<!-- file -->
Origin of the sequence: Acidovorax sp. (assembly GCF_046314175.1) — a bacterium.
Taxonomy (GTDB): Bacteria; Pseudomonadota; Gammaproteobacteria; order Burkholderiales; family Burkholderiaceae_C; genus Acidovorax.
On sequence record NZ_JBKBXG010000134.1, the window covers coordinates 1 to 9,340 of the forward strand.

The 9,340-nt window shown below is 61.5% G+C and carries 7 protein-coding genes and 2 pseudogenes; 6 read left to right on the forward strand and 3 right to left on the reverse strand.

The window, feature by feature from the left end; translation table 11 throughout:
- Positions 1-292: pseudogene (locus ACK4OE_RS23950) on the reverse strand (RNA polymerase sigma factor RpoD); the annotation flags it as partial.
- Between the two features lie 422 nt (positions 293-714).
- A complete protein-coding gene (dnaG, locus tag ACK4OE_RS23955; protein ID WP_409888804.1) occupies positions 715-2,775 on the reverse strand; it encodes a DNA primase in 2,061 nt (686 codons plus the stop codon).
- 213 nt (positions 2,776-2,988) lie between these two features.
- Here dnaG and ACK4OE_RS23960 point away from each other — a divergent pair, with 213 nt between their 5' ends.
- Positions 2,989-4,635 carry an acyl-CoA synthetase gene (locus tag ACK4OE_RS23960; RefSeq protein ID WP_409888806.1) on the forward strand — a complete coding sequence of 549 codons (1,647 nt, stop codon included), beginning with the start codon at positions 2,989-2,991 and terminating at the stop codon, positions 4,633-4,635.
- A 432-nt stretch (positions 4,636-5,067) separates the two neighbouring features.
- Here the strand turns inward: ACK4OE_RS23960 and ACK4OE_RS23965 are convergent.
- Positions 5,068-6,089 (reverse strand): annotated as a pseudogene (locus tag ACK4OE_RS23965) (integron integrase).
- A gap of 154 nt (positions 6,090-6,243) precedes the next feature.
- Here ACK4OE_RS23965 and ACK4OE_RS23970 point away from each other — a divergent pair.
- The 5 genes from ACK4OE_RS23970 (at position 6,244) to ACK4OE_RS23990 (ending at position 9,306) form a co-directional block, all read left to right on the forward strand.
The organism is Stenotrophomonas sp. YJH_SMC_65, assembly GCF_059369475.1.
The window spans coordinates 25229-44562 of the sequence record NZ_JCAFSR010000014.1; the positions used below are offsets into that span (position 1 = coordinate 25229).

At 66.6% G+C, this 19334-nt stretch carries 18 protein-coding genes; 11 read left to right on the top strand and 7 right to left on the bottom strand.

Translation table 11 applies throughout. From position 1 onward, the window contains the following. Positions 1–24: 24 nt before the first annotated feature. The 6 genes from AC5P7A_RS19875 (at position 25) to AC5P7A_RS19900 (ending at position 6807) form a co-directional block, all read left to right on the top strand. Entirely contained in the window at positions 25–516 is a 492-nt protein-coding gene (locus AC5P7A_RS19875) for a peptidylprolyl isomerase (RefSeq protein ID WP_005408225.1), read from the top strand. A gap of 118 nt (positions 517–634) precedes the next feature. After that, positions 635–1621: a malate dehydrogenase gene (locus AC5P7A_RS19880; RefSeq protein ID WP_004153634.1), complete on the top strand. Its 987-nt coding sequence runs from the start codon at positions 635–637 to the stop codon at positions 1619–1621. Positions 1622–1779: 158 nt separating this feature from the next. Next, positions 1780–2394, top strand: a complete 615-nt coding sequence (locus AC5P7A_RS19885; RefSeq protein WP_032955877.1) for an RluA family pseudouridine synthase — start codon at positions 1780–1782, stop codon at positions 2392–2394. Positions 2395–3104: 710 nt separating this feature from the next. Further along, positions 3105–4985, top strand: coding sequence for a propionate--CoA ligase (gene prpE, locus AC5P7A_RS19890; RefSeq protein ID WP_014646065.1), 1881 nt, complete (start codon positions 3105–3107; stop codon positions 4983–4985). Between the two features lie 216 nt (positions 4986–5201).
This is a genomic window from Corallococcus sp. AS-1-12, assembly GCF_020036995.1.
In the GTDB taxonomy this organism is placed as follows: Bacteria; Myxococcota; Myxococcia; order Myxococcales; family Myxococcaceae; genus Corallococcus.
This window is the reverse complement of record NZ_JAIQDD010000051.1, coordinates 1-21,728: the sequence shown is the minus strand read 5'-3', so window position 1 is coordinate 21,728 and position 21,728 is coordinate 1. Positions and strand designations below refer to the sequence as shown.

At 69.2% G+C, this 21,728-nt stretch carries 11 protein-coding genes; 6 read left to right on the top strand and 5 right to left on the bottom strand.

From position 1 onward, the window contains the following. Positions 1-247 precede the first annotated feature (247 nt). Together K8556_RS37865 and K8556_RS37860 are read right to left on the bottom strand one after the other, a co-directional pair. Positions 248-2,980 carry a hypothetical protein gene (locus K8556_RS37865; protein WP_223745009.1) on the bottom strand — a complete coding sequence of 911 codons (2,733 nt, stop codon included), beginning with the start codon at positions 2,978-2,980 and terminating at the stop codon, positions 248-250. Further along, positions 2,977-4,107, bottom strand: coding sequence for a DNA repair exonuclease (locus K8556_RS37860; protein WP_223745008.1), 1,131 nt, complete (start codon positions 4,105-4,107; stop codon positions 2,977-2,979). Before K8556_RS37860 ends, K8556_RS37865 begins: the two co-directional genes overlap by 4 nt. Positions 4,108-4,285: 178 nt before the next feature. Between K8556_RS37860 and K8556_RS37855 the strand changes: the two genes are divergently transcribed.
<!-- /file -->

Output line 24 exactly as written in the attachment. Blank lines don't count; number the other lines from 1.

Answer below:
This window is the reverse complement of record NZ_JAIQDD010000051.1, coordinates 1-21,728: the sequence shown is the minus strand read 5'-3', so window position 1 is coordinate 21,728 and position 21,728 is coordinate 1. Positions and strand designations below refer to the sequence as shown.